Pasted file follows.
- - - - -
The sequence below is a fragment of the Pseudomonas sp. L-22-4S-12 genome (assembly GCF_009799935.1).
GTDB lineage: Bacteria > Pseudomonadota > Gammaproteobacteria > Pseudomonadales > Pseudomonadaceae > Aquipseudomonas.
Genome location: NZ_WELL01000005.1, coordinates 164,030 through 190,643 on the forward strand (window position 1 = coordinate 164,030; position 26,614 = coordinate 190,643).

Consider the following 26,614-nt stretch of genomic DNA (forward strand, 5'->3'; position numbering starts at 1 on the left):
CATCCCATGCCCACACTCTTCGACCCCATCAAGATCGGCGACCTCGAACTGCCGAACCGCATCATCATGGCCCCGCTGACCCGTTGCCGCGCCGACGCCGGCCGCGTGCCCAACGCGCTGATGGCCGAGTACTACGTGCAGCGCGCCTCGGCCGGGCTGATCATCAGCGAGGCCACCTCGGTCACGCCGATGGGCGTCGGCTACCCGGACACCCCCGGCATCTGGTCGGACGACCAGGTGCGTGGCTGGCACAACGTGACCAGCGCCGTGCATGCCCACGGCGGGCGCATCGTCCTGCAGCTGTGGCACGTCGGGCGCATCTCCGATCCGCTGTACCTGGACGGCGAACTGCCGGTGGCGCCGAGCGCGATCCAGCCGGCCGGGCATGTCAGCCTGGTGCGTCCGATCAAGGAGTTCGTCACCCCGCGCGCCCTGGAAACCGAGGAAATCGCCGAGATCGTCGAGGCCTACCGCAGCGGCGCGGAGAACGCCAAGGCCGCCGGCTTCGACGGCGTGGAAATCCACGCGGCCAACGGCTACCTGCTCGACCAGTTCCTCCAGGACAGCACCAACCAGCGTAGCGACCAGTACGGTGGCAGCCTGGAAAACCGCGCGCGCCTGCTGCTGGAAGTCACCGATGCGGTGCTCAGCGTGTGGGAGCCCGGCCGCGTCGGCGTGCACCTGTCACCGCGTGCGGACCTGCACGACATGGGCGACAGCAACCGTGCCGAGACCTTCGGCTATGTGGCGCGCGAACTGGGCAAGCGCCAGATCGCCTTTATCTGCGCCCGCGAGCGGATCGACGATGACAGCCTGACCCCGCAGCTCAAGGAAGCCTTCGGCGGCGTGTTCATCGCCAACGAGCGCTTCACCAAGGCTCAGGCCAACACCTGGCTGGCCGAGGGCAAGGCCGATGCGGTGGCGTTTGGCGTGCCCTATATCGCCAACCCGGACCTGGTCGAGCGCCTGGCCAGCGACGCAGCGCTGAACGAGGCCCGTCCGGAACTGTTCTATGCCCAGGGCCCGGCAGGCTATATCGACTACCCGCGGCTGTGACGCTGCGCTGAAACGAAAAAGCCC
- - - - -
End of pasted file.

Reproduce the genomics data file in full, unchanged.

The sequence below is a fragment of the Pseudomonas sp. L-22-4S-12 genome (assembly GCF_009799935.1).
GTDB lineage: Bacteria > Pseudomonadota > Gammaproteobacteria > Pseudomonadales > Pseudomonadaceae > Aquipseudomonas.
Genome location: NZ_WELL01000005.1, coordinates 164,030 through 190,643 on the forward strand (window position 1 = coordinate 164,030; position 26,614 = coordinate 190,643).

Consider the following 26,614-nt stretch of genomic DNA (forward strand, 5'->3'; position numbering starts at 1 on the left):
CATCCCATGCCCACACTCTTCGACCCCATCAAGATCGGCGACCTCGAACTGCCGAACCGCATCATCATGGCCCCGCTGACCCGTTGCCGCGCCGACGCCGGCCGCGTGCCCAACGCGCTGATGGCCGAGTACTACGTGCAGCGCGCCTCGGCCGGGCTGATCATCAGCGAGGCCACCTCGGTCACGCCGATGGGCGTCGGCTACCCGGACACCCCCGGCATCTGGTCGGACGACCAGGTGCGTGGCTGGCACAACGTGACCAGCGCCGTGCATGCCCACGGCGGGCGCATCGTCCTGCAGCTGTGGCACGTCGGGCGCATCTCCGATCCGCTGTACCTGGACGGCGAACTGCCGGTGGCGCCGAGCGCGATCCAGCCGGCCGGGCATGTCAGCCTGGTGCGTCCGATCAAGGAGTTCGTCACCCCGCGCGCCCTGGAAACCGAGGAAATCGCCGAGATCGTCGAGGCCTACCGCAGCGGCGCGGAGAACGCCAAGGCCGCCGGCTTCGACGGCGTGGAAATCCACGCGGCCAACGGCTACCTGCTCGACCAGTTCCTCCAGGACAGCACCAACCAGCGTAGCGACCAGTACGGTGGCAGCCTGGAAAACCGCGCGCGCCTGCTGCTGGAAGTCACCGATGCGGTGCTCAGCGTGTGGGAGCCCGGCCGCGTCGGCGTGCACCTGTCACCGCGTGCGGACCTGCACGACATGGGCGACAGCAACCGTGCCGAGACCTTCGGCTATGTGGCGCGCGAACTGGGCAAGCGCCAGATCGCCTTTATCTGCGCCCGCGAGCGGATCGACGATGACAGCCTGACCCCGCAGCTCAAGGAAGCCTTCGGCGGCGTGTTCATCGCCAACGAGCGCTTCACCAAGGCTCAGGCCAACACCTGGCTGGCCGAGGGCAAGGCCGATGCGGTGGCGTTTGGCGTGCCCTATATCGCCAACCCGGACCTGGTCGAGCGCCTGGCCAGCGACGCAGCGCTGAACGAGGCCCGTCCGGAACTGTTCTATGCCCAGGGCCCGGCAGGCTATATCGACTACCCGCGGCTGTGACGCTGCGCTGAAACGAAAAAGCCC